The filing requirements for an LLC are simply not as strenuous as a traditional corporation. Many of the recordkeeping requirements do not apply as well. However, it is important to follow formal requirements to ensure that the asset protection advantages remain in place.
Number of Members?
LLCs can have as few as one member or many members. They work best with a few members. In most states, however, the LLC should have more than one member if you want to use the asset protection attributes of this corporate structure. Technically, however, there are no limitations or requirements regarding the number of members.
LLCs can have shares just like a corporation. These shares are not as easy to transfer, but they can be a good way to raise capital. Raising capital is otherwise similar to a partnership.
A sole proprietorship is one of the most common business structures in the United States. That does not mean, however, that it is the best one – or even recommended in many cases.
This business type does not offer any asset protection. It is an extension of the individual, and, like a general partnership, it has no asset protection advantages.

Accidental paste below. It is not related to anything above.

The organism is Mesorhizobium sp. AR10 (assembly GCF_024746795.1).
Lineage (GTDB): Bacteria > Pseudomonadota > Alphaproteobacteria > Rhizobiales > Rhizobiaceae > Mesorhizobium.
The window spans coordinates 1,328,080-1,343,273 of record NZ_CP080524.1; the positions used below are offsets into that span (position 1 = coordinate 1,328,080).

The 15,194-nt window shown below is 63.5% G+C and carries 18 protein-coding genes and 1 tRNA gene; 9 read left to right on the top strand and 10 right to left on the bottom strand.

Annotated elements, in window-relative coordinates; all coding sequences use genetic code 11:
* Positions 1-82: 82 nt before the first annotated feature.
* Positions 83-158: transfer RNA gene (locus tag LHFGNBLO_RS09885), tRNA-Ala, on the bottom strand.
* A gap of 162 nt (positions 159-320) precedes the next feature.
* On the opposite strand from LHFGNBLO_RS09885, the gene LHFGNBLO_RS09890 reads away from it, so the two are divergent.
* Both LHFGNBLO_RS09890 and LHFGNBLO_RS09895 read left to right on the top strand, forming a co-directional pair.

Sole proprietorships do not have separate tax returns, and any income is added directly into the owner’s income tax return on Schedule C. The applicable tax rate will depend on the individual tax rate.
Although sole proprietorships may still need to apply for licenses and permits, there are no formal filing requirements to develop and maintain this type of business structure. This is perhaps the main reason it is so common.
You may need to apply for an employer identification number if you have independent contractors or employees, however.
Number of Members?
By definition, a sole proprietorship only has one owner. However, that does not mean that you cannot hire employees or independent contractors. Of course, hiring employees involves an array of other formal requirements that you must meet, including paying unemployment taxes, workers’ compensation, Social Security, and any other state or local tax requirements.
Obtaining capital for your business as a sole proprietorship can be difficult because you are limited to your own personal finances to get loans or investors.
Choosing the Right Corporate Structure
The right business structure will depend on the size of your business and the industry in which you operate. For asset protection, corporations or LLCs are the most beneficial. From an ease of use standpoint, sole proprietorships or partnerships work well.
As part of the resources that Protect Wealth offers, we discuss the advantages and disadvantages of each of these structures in depth. Getting all of the information you can before you make a decision about corporate structure is definitely a good idea. Sign up for a free membership.